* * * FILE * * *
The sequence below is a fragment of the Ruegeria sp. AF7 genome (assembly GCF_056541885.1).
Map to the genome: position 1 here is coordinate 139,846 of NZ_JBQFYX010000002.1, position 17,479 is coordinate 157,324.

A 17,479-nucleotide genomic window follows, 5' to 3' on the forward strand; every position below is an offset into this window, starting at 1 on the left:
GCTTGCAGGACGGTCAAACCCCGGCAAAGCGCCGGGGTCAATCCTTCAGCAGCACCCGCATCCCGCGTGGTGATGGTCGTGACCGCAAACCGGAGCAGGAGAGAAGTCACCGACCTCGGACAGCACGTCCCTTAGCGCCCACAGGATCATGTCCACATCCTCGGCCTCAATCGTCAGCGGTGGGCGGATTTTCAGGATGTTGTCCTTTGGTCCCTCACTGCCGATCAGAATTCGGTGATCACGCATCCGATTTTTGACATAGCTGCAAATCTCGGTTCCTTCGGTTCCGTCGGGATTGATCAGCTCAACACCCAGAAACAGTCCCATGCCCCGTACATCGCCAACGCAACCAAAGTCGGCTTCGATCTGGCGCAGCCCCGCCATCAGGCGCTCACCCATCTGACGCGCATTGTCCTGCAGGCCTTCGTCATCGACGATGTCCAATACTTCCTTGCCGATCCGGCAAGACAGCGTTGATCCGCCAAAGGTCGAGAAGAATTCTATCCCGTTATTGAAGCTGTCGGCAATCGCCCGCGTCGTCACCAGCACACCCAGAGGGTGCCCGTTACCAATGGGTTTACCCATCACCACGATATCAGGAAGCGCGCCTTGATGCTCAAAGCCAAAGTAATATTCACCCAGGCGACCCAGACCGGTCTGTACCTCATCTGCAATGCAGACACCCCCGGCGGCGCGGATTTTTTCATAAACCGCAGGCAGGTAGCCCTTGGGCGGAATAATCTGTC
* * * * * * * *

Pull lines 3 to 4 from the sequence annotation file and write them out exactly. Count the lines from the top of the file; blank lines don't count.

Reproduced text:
A 17,479-nucleotide genomic window follows, 5' to 3' on the forward strand; every position below is an offset into this window, starting at 1 on the left:
GCTTGCAGGACGGTCAAACCCCGGCAAAGCGCCGGGGTCAATCCTTCAGCAGCACCCGCATCCCGCGTGGTGATGGTCGTGACCGCAAACCGGAGCAGGAGAGAAGTCACCGACCTCGGACAGCACGTCCCTTAGCGCCCACAGGATCATGTCCACATCCTCGGCCTCAATCGTCAGCGGTGGGCGGATTTTCAGGATGTTGTCCTTTGGTCCCTCACTGCCGATCAGAATTCGGTGATCACGCATCCGATTTTTGACATAGCTGCAAATCTCGGTTCCTTCGGTTCCGTCGGGATTGATCAGCTCAACACCCAGAAACAGTCCCATGCCCCGTACATCGCCAACGCAACCAAAGTCGGCTTCGATCTGGCGCAGCCCCGCCATCAGGCGCTCACCCATCTGACGCGCATTGTCCTGCAGGCCTTCGTCATCGACGATGTCCAATACTTCCTTGCCGATCCGGCAAGACAGCGTTGATCCGCCAAAGGTCGAGAAGAATTCTATCCCGTTATTGAAGCTGTCGGCAATCGCCCGCGTCGTCACCAGCACACCCAGAGGGTGCCCGTTACCAATGGGTTTACCCATCACCACGATATCAGGAAGCGCGCCTTGATGCTCAAAGCCAAAGTAATATTCACCCAGGCGACCCAGACCGGTCTGTACCTCATCTGCAATGCAGACACCCCCGGCGGCGCGGATTTTTTCATAAACCGCAGGCAGGTAGCCCTTGGGCGGAATAATCTGTC